With television cameras lining the back wall of a Center City restaurant and photographers leaning over appetizers to catch Brett Brown's preseason statements about the Sixers, what was billed as a casual luncheon felt just like any other staged media event.
The difference Wednesday was that while the cameras were rolling as the health of a basketball player was being discussed, reporters were also spitting out olive pits and gnawing on bread.
Although the lunch-time media session was just that, Brown brought a light and jovial mood to the room. He beamed with pride over his current roster and couldn't wait gush like a proud father after a little league victory.
In between bites of salmon Brown glowed as he talked at length about Ben Simmons' work ethic and his ability to get out in transition at a speed that has the coach calling the move 'Bolt' — as in Usain Bolt.
Brown smiled from ear to ear when talking about Markelle Fultz's wingspan, dropping his napkin to illustrate with his own arms. He recounted watching Fultz working with one of the assistant coaches recently, and as the coach was talking, Fultz reached up and held onto the basketball net.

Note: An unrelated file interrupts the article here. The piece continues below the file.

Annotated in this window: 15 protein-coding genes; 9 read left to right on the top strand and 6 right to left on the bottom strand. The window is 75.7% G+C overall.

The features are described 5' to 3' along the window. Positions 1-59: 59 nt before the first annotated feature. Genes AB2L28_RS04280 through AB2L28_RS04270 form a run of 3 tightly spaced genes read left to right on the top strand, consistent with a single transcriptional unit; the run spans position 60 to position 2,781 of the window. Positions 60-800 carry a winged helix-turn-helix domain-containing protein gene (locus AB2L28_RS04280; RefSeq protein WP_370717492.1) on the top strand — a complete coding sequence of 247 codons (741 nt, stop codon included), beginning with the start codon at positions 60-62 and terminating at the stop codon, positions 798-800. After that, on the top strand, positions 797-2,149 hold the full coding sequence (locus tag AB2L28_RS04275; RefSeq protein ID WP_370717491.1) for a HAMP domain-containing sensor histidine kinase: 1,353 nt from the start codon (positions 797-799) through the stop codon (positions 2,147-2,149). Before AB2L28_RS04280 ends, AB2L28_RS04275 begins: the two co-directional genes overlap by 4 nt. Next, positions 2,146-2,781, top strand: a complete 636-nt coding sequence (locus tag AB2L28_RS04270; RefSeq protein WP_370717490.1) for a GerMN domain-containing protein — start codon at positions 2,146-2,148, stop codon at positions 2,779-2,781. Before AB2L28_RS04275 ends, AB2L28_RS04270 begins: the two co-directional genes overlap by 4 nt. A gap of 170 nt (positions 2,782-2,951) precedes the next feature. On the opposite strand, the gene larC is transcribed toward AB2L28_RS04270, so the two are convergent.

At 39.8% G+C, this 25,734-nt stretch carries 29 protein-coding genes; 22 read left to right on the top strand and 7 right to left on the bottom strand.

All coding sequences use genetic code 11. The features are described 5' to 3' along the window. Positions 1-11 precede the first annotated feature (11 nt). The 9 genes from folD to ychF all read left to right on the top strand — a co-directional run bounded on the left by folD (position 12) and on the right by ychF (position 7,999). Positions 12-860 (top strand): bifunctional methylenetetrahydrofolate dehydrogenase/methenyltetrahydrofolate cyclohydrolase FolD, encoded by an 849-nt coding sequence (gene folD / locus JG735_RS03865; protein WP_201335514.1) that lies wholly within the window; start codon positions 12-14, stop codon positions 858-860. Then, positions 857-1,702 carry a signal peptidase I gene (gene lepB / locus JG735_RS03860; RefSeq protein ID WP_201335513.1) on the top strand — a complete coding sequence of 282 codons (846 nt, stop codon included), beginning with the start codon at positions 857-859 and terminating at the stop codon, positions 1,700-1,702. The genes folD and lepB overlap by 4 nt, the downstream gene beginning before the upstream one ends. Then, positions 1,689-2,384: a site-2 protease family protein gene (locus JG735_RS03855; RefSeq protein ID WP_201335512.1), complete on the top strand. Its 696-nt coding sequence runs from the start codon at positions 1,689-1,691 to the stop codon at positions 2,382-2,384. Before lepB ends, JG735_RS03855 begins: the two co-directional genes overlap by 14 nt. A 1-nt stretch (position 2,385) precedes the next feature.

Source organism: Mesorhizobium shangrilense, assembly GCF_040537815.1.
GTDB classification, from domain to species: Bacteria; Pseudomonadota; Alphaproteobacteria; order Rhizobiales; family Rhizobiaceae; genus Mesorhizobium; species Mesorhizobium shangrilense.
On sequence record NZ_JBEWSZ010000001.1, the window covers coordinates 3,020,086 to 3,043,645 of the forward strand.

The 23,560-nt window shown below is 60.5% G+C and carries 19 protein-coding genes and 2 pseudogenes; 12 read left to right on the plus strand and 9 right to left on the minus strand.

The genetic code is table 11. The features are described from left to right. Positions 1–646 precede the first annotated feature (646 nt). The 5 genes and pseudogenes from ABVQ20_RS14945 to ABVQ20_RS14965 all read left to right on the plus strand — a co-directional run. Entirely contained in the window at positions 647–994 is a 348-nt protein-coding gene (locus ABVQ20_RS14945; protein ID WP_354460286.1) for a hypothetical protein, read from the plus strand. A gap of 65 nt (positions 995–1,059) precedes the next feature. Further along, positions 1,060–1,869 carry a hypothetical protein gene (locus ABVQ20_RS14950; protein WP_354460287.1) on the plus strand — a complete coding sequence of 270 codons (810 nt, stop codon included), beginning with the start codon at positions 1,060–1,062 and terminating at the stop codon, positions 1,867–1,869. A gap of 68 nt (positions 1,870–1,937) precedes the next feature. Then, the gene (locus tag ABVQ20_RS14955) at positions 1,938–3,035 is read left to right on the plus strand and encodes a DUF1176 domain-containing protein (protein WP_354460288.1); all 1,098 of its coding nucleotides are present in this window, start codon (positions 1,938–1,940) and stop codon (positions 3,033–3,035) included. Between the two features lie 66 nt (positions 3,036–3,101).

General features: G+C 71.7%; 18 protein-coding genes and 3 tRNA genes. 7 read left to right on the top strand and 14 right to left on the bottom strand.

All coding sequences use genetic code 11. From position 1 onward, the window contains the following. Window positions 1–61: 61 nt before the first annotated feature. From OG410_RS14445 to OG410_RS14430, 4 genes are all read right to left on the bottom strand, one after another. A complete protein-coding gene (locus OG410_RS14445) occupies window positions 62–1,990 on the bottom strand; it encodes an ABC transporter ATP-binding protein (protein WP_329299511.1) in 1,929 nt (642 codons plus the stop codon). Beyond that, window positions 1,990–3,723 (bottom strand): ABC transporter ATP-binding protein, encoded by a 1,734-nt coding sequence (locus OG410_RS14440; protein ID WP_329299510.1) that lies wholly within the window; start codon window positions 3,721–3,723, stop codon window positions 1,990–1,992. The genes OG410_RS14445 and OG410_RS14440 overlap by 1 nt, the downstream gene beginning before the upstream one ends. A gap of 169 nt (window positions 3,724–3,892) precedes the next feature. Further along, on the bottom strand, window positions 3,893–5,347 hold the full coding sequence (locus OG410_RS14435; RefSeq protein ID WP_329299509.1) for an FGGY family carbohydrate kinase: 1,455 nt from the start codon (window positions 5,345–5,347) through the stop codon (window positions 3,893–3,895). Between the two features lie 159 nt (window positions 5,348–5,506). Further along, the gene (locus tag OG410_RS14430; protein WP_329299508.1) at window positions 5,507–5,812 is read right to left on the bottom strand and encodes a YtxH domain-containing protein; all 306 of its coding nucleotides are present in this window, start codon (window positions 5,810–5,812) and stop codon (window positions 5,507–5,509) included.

"I haven't seen a guard do that," Brown remarked with a laugh of amazement. "I look at his wingspan, look at what he can be… and wow that's a really well designed basketball body."
Between dessert and coffee (with cream, no sugar) Brown bragged about how lucky he is with veteran players J.J. Redick, Amir Johnson, and Jerryd Bayless because not only can they help guide his younger stars, but also play valuable minutes.
This season is going to differ drastically from the previous four with Brown at the helm of the Sixers because he finally has a team he thinks can be great.
And Brown is in. He's all in.
"We want to play with a chip, we've got a swagger that I like, and I encourage it," Brown said.
With hard questions needing answers and expectations looming, a talented wait staff set beautiful food and garnished dishes in front of everyone. At the head of the table Brown sat with a twinkle in his eye and denim on his legs. To Brown's right was Sixers general manager Bryan Colangelo in a tailored suit.
The scene was much like the 2017-18 season promises to be.
The struggles of the season will present themselves as they have in the past.
There will no doubt be minute restrictions, growing pains, and bumps along the way with high tension situations and high expectations. The bad and ugly will sit parallel to the good — a young team with untapped potential and all the beauty and flourishing touches of a carefully crafted dish.
Expectations will need to be tempered — that's where Colangelo comes in with his suit and his front office power — but Brown will not be the one to do it.
"I'm with it. I will share in the excitement of trying to move this program forward," Brown said. "…But dampening down any hopes that these guys have, that won't come from me."
Brown said the goal is clearly to bring a championship to Philadelphia and follow that with another and another and so on.